Researchers have developed technology designed to enable neighbors to pool their Wi-Fi Internet access to deliver better performance and exploit bandwidth that would otherwise sit idle.
Haiyun Luo, an assistant professor of computer science at the University of Illinois at Urbana-Champaign, says that the technology he created with graduate student Nathanael Thompson would encourage people to share their bandwidth without having to worry about security or privacy issues.
The 1MB Practical End-host collaborative Residential Multihoming (PERM) software file is available for download and can be used by users who have subscriptions for broadband connections, says Luo, who leads the Systems, Wireless, and Networking Group at the university. The PERM Project site describes the technology as having been implemented on Linux clients and with Linksys wireless routers.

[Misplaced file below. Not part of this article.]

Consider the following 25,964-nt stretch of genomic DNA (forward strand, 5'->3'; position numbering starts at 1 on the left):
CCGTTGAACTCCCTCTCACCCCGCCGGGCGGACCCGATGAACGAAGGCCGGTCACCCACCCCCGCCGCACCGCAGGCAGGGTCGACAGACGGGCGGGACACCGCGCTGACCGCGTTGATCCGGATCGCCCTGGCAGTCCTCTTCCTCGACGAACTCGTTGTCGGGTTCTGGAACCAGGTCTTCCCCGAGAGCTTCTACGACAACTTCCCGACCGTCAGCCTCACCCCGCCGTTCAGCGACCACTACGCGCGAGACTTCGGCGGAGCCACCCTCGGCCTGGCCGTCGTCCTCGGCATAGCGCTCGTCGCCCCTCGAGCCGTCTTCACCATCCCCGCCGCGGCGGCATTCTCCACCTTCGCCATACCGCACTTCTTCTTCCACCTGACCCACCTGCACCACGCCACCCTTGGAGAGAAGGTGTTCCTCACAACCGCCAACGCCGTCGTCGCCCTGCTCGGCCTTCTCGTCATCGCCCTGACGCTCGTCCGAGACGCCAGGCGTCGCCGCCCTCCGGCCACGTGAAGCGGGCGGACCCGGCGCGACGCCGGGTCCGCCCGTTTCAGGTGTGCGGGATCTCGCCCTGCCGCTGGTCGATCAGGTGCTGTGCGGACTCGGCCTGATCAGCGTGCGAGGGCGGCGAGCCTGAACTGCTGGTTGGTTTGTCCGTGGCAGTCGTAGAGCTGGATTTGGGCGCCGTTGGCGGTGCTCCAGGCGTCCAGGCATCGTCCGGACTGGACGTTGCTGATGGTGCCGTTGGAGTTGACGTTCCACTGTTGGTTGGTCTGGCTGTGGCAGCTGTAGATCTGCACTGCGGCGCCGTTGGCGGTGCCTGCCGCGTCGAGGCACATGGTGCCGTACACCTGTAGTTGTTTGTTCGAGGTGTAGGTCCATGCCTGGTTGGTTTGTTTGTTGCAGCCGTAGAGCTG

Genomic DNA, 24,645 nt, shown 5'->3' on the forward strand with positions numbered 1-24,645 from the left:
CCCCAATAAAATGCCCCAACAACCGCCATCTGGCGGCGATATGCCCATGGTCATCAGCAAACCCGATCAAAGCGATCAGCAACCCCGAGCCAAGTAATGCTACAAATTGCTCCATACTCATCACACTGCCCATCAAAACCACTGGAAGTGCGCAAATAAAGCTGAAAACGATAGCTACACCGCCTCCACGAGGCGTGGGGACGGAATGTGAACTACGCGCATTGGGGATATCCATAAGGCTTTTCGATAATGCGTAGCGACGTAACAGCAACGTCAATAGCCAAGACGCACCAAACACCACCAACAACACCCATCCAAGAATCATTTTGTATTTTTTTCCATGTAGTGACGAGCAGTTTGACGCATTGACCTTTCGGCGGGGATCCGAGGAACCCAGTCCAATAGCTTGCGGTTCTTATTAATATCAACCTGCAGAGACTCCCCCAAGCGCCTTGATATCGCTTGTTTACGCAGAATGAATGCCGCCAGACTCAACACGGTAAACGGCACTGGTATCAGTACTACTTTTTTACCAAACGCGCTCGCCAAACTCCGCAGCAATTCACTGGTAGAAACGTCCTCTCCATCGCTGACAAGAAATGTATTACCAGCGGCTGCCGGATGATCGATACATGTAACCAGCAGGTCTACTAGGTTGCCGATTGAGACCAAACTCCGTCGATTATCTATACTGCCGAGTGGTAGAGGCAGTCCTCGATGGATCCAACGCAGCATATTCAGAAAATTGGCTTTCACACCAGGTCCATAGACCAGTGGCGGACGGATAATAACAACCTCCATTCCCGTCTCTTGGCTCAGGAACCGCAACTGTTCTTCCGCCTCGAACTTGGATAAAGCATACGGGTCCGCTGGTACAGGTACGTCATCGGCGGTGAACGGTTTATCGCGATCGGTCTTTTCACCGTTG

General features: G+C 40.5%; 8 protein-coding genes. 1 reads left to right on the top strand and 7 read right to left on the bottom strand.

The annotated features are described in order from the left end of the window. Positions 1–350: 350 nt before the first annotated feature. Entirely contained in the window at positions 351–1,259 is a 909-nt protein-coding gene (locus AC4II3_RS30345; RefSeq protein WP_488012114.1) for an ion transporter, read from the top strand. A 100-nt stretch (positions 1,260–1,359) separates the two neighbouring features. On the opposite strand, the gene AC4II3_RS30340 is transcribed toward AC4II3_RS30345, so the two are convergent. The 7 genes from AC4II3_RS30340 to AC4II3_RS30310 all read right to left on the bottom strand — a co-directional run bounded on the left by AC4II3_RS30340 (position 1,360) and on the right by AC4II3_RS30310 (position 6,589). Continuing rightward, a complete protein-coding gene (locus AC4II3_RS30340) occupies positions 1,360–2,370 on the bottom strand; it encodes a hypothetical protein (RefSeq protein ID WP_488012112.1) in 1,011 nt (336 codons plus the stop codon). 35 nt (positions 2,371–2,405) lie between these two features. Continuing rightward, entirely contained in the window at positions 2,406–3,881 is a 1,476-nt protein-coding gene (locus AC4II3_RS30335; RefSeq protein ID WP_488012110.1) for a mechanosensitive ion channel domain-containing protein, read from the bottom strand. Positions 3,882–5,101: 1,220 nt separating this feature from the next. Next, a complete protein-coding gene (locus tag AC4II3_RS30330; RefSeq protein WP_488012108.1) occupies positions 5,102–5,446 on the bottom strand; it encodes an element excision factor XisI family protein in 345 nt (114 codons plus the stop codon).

Luo says he plans to discuss the technology, which has been in the works for two years and funded by the school, with ISPs. He says the technology presents "a great opportunity" for them in that more people will be encouraged to subscribe for services if the services are more flexible and perform better.
ISPs have attempted to restrict certain uses of their broadband services, such as by discouraging freeloaders from accessing the Internet via unsecured Wi-Fi routers, but acknowledge it is difficult for them to actually monitor such abuse.
PERM uses flow-scheduling algorithms to choose the best connection available and gives subscribers priority when it comes to their own Internet connections. The software also alerts subscribers if their connection is being misused.
The peer-to-peer technology is initially restricted to use by people in their homes, but Luo is interested in extending the technology, say, to users in cars and homes.
The project was presented this week at the IEEE's INFOCOM conference in Barcelona, Spain.
This story, "Residential Wi-Fi Sharing Made Easy" was originally published by Network World.